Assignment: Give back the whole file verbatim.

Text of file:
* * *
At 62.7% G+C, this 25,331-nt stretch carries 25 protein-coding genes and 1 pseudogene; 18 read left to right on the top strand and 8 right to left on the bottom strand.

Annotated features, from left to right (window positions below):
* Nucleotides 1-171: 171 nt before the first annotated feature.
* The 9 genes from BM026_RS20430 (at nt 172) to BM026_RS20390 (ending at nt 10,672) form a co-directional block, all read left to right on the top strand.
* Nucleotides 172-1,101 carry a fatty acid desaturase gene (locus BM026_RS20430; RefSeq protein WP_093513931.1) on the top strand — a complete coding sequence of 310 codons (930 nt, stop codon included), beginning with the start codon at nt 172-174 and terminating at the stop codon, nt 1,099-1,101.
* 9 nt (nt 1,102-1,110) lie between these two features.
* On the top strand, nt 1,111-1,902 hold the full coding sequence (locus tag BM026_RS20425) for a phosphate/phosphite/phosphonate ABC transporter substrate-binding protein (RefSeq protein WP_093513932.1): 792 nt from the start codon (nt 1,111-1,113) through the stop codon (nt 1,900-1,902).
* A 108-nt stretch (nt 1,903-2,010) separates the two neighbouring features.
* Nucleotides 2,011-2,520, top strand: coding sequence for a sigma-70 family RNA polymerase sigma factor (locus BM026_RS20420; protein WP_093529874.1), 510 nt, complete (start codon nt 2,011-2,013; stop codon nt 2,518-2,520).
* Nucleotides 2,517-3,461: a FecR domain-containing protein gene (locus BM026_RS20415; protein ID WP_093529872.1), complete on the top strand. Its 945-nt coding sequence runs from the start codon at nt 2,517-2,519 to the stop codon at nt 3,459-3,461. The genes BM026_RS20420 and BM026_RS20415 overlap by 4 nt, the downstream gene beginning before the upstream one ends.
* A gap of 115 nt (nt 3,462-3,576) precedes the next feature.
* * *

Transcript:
At 62.7% G+C, this 25,331-nt stretch carries 25 protein-coding genes and 1 pseudogene; 18 read left to right on the top strand and 8 right to left on the bottom strand.

Annotated features, from left to right (window positions below):
* Nucleotides 1-171: 171 nt before the first annotated feature.
* The 9 genes from BM026_RS20430 (at nt 172) to BM026_RS20390 (ending at nt 10,672) form a co-directional block, all read left to right on the top strand.
* Nucleotides 172-1,101 carry a fatty acid desaturase gene (locus BM026_RS20430; RefSeq protein WP_093513931.1) on the top strand — a complete coding sequence of 310 codons (930 nt, stop codon included), beginning with the start codon at nt 172-174 and terminating at the stop codon, nt 1,099-1,101.
* 9 nt (nt 1,102-1,110) lie between these two features.
* On the top strand, nt 1,111-1,902 hold the full coding sequence (locus tag BM026_RS20425) for a phosphate/phosphite/phosphonate ABC transporter substrate-binding protein (RefSeq protein WP_093513932.1): 792 nt from the start codon (nt 1,111-1,113) through the stop codon (nt 1,900-1,902).
* A 108-nt stretch (nt 1,903-2,010) separates the two neighbouring features.
* Nucleotides 2,011-2,520, top strand: coding sequence for a sigma-70 family RNA polymerase sigma factor (locus BM026_RS20420; protein WP_093529874.1), 510 nt, complete (start codon nt 2,011-2,013; stop codon nt 2,518-2,520).
* Nucleotides 2,517-3,461: a FecR domain-containing protein gene (locus BM026_RS20415; protein ID WP_093529872.1), complete on the top strand. Its 945-nt coding sequence runs from the start codon at nt 2,517-2,519 to the stop codon at nt 3,459-3,461. The genes BM026_RS20420 and BM026_RS20415 overlap by 4 nt, the downstream gene beginning before the upstream one ends.
* A gap of 115 nt (nt 3,462-3,576) precedes the next feature.